In this adventure in the #1 New York Times bestselling series, oceanographer Dirk Pitt is back to find a crucial piece of marine tech that could reshape the United States’ defense program...
It is the greatest advance in American defense technology in decades—an attack submarine capable of incredible underwater speeds. There is only one problem: A key element of the prototype is missing—and the man who developed it is dead.
At the same time, ships have started vanishing mid-ocean, and when a few reappear, bodies are found aboard burned to a crisp. Could these mysterious events be connected to an Italian submarine that itself disappeared in 1943?
It is up to NUMA director Dirk Pitt and his team, aided by a beautiful NCIS agent and by Pitt’s children, marine engineer Dirk and oceanographer Summer, to go on a desperate international chase to find the truth, from Washington to Mexico, Idaho to Panama. What they discover at the end of it is a much, much greater threat than even they imagined.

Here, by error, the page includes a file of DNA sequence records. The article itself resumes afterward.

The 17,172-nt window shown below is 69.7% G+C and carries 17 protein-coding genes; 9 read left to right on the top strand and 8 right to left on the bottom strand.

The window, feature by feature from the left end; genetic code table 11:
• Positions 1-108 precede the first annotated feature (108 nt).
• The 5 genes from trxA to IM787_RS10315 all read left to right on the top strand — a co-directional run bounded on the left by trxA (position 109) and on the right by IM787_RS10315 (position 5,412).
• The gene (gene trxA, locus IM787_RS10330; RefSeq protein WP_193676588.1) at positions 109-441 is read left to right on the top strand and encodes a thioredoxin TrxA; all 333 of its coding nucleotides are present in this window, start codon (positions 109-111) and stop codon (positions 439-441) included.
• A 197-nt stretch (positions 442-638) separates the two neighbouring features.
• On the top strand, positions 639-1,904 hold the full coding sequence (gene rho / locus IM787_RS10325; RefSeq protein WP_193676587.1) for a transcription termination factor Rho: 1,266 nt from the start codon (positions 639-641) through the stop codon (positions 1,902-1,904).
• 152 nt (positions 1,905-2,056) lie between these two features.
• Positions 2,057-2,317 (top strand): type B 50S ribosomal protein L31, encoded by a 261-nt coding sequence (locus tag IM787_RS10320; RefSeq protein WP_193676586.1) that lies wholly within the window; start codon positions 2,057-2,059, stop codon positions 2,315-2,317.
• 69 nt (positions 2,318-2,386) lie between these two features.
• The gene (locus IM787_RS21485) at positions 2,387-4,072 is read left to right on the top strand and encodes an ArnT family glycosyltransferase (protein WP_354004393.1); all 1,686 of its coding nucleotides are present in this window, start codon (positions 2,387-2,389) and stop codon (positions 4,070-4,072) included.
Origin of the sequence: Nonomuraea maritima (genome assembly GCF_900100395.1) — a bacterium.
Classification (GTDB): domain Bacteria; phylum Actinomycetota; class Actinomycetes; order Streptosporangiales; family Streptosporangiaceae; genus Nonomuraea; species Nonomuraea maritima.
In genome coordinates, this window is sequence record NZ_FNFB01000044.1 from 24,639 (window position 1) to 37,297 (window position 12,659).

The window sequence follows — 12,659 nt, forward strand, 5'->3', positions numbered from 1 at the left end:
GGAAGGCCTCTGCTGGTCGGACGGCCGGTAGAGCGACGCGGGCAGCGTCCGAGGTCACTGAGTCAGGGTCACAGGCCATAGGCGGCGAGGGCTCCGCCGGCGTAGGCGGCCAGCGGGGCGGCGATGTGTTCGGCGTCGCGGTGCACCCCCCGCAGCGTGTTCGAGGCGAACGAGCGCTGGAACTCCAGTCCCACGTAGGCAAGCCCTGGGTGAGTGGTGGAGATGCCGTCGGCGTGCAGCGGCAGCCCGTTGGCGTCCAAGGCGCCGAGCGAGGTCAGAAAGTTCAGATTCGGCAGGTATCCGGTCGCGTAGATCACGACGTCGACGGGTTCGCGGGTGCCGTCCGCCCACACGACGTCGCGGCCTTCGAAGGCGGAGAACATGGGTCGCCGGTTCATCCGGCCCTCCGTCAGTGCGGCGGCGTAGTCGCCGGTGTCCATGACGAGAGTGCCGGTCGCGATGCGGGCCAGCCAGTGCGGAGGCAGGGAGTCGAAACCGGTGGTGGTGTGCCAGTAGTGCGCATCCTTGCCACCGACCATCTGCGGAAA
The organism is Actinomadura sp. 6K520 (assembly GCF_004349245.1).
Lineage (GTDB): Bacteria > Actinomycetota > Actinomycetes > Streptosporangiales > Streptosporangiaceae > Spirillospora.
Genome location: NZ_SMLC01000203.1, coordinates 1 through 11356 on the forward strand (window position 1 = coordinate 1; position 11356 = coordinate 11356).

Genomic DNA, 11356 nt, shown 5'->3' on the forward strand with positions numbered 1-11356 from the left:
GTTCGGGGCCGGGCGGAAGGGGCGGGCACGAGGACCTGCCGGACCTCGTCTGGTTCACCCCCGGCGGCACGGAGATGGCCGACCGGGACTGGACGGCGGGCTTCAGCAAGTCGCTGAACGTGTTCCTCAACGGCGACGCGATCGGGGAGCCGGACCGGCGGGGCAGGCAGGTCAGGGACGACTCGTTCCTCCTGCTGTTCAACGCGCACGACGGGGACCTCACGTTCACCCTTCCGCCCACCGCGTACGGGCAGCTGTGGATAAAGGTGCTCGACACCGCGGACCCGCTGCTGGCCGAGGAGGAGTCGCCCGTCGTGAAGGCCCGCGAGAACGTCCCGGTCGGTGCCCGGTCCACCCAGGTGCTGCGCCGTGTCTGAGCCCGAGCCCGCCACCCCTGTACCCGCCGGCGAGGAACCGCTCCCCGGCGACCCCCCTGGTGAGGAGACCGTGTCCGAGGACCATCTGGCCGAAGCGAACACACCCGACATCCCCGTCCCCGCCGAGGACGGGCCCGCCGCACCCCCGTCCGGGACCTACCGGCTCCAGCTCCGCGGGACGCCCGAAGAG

Filled with breathtaking suspense and extraordinary imagination, Poseidon’s Arrow is further proof that when it comes to adventure writing, nobody beats Clive Cussler.
The fifth Dirk Pitt novel from bestseller Cussler and son Dirk (after 2010's Crescent Dawn) features expanded roles for Pitt's two grown kids. Both Summer and Dirk Jr. help their dad try to corral ruthless Austrian entrepreneur Edward Bolcke, who runs a slavery compound in Central America where kidnapped sailors are forced into servitude to assist in his many criminal enterprises. In particular, Bolcke has managed to steal a crucial component of the U.S. Navy's latest submarine technology and he has found a way to hijack the world's supply of rare earth minerals. The three Pitts, along with longstanding sidekick Al Giordino, use their usual mix of brains and brawn to see that justice is served. While some readers may have a problem with sluggish action sequences and a surfeit of story lines, ardent followers of the Pitt clan and their nautical escapades will appreciate the family dynamics and camaraderie.
Cussler always writes a great story but many of the main characters failing to watch their back in many instances lacked credulity and almost appeared to make them incredibly stupid at times. was this necessary or just laziness?
A boring story with an expected finish. I didn't read the last eighty pages because it was too boring. Perhaps, Cussler is running out of creative material.
Amazing book, nice plot twists. Only problem was that Clive Cussler put himself in the book and that at the end he brings up something from the beginning of the book which makes it awkward.